About 25 species belonged the genera Epidermophyton, Microsporum and Trichophyton are presently known to infect man (10). It can be caused by keratinophilic and keratinolytic dermatophytes, particularly Microsporum canis, M. gypseum and Trichophyton mentagrophytes (10,14,15,16). During the last decades, many antifungal agents have been developed and have become available for the treatment of dermatophytosis, which are confined to a relatively few number of chemical groups. In addition, the occurrence of drug-resistance or side effects in clinically isolated strains leads to failure in the treatment of mycosis (17). Thus, effective antifungal agents, which are highly effective and safe, are necessary and important for analyzing the antibiotic-susceptible and -resistant strains.

The advent of synthetic antimicrobials in the mid-20th-century leads to lack of interest in plants as a natural source of antimicrobial drugs (1). During the recent years the situation has changed and the field of ethnobotanical research has developed (18). It is necessary to scientifically investigate the plants which have been used in traditional medicine to improve the quality of healthcare. Since now, this is the first report of its kind to show antifungal activity of flavonoids of Myrtle as effective components against M. canis, M. gypseum and T. mentagrophytes.

Bioautography is a laboratory technique to detect substances affecting the growth of organisms in complex mixtures such as plant extracts. Bioautography methods are usually divided into three categories: Agar diffusion or contact bioautography, Immersion or agar-overlay bioautography and direct bioautography. In contact bioautography, antimicrobials diffuse from a TLC plate or paper to an inoculated agar plate. In immersion bioautography, the chromatogram is covered with a molten, seeded agar medium. In direct bioautography, a developed plate is dipped in the suspension of microorganisms growing in a suitable broth or this suspension is sprayed onto the plate. The plate is incubated and microorganisms grow directly on it. Hence, separation, preconditioning, incubation and visualization are performed directly on the plate. For location and visualization of antibacterials, Tetrazolium salts are usually used, which are converted by the dehydrogenases of living microorganisms to intensely colored, formazan. Since, the bacteria are killed by antimicrobials on the TLC plate the color is not produced in places of antibacterial spots so-called zones of inhibition that are pale on a colored background are formed (19).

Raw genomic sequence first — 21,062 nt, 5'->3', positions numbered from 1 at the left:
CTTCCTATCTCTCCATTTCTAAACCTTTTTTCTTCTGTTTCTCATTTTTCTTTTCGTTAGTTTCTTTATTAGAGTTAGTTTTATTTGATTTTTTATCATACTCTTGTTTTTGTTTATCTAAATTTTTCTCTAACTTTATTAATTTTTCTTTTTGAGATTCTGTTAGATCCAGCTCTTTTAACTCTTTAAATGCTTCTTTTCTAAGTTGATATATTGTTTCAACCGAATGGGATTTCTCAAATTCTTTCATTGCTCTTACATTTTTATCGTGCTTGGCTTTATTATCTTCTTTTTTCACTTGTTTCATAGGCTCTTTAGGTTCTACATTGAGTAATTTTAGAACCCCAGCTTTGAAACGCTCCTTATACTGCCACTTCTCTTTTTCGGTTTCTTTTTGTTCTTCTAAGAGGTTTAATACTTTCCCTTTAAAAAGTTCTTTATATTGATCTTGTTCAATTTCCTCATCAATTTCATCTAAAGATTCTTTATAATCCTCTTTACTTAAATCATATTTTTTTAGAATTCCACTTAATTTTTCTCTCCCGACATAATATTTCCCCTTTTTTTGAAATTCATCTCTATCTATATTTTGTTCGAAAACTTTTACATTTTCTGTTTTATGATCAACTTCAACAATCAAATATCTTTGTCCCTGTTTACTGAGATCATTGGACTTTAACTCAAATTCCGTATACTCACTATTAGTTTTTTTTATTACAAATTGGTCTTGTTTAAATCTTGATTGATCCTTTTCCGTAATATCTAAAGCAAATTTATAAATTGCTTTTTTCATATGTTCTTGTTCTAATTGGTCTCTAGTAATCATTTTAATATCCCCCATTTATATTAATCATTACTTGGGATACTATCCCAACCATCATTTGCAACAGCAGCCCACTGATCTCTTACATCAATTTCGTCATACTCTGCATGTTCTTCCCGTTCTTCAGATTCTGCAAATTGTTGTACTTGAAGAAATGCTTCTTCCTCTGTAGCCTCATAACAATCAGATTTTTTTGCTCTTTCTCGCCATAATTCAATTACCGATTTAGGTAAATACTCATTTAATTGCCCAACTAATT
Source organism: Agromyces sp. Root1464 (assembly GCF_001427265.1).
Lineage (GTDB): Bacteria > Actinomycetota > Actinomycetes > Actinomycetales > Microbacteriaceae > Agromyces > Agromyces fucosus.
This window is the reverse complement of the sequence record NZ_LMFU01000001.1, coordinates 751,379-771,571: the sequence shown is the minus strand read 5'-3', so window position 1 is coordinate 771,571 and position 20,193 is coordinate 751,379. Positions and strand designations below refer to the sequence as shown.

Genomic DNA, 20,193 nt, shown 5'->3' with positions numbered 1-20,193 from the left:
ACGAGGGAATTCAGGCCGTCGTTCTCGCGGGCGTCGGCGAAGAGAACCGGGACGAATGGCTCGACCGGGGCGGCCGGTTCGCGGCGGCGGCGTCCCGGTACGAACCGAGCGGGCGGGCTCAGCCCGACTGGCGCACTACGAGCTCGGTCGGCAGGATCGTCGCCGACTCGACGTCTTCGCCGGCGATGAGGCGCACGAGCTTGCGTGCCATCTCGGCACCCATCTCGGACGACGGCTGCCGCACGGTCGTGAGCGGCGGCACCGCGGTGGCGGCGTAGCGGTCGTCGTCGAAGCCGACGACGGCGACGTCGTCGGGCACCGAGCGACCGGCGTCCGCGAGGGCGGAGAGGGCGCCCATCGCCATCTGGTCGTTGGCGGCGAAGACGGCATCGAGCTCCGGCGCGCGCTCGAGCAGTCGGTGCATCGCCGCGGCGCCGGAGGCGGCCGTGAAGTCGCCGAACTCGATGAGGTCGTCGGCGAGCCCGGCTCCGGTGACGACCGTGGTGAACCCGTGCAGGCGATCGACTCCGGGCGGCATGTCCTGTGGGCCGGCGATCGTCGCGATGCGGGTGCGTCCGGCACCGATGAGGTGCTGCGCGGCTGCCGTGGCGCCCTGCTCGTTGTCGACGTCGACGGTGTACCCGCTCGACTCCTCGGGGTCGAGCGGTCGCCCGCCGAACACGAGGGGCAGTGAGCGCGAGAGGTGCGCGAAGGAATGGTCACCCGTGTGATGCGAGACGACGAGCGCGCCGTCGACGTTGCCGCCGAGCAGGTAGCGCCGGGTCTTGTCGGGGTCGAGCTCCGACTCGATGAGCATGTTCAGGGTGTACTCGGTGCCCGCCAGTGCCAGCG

2. Objectives

The primary objective of the present study was developing a new method for evaluation of antifungal activity of hydroalcoholic extract of Myrtle and its fractions on dermatophytes by disk diffusion, tube dilution and bioautography.

3. Material and Methods

3.1. Plant Material

The leaves of M. communis were collected from Charfarsakh of Shahdad, Kerman, Iran. Then were dried and powdered. A voucher specimen No. 1357 - 1 has been kept in Herbarium of Faculty of Pharmacy, Kerman University of Medical Sciences, Kerman, Iran.

3.2. Microorganisms and Growth Conditions

The species used for this study were: M. canis ATCC 32903, M. gypseum ATCC 14683 and T. mentagrophytes ATCC 1481 (var. interdigitale) which were kindly provided by Tehran University of Medical Sciences. The fungi were kept on Sabouraud dextrose agar (SDA, Merck, Germany) slants at 4°C and monthly sub-cultured throughout this study.

3.3. Preparation of Extracts

All solvents used in the experiments (petroleum ether, dichloromethane, ethyl acetate and methanol) were purchased from Merck (Germany). The air-dried and powdered leaves of plant (20 g) were soaked with 80% methanol (150 mL). The total methanolic extract of the plant leaves was prepared by maceration in triplicate for 48 hour, evaporated under vacuum at 50 °C, lyophilized and kept at −10 °C. The antimicrobial effects of the extracts were measured against dermatophytes.

3.4. Preparation of Fractions

Various fractions were prepared from hydroalcoholic extracts based on their polarity. 10 mL of methanol was added to dried hydroalcoholic extracts (1 g) then it was suspended in 15 mL of water and repeatedly extracted with different solvents. The resulting extracts were evaporated under vacuum to provide the following fractions: petroleum ether, dichloromethane, ethyl acetate and the remaining aqueous solution (which will be called as the hydroalcoholic fraction. Fractions with different polarities were created using successive extraction and solvents with different polarities with an increasing manner.

3.5. Evaluation of Antifungal Activity

3.5.1. Paper Disk Diffusion Assay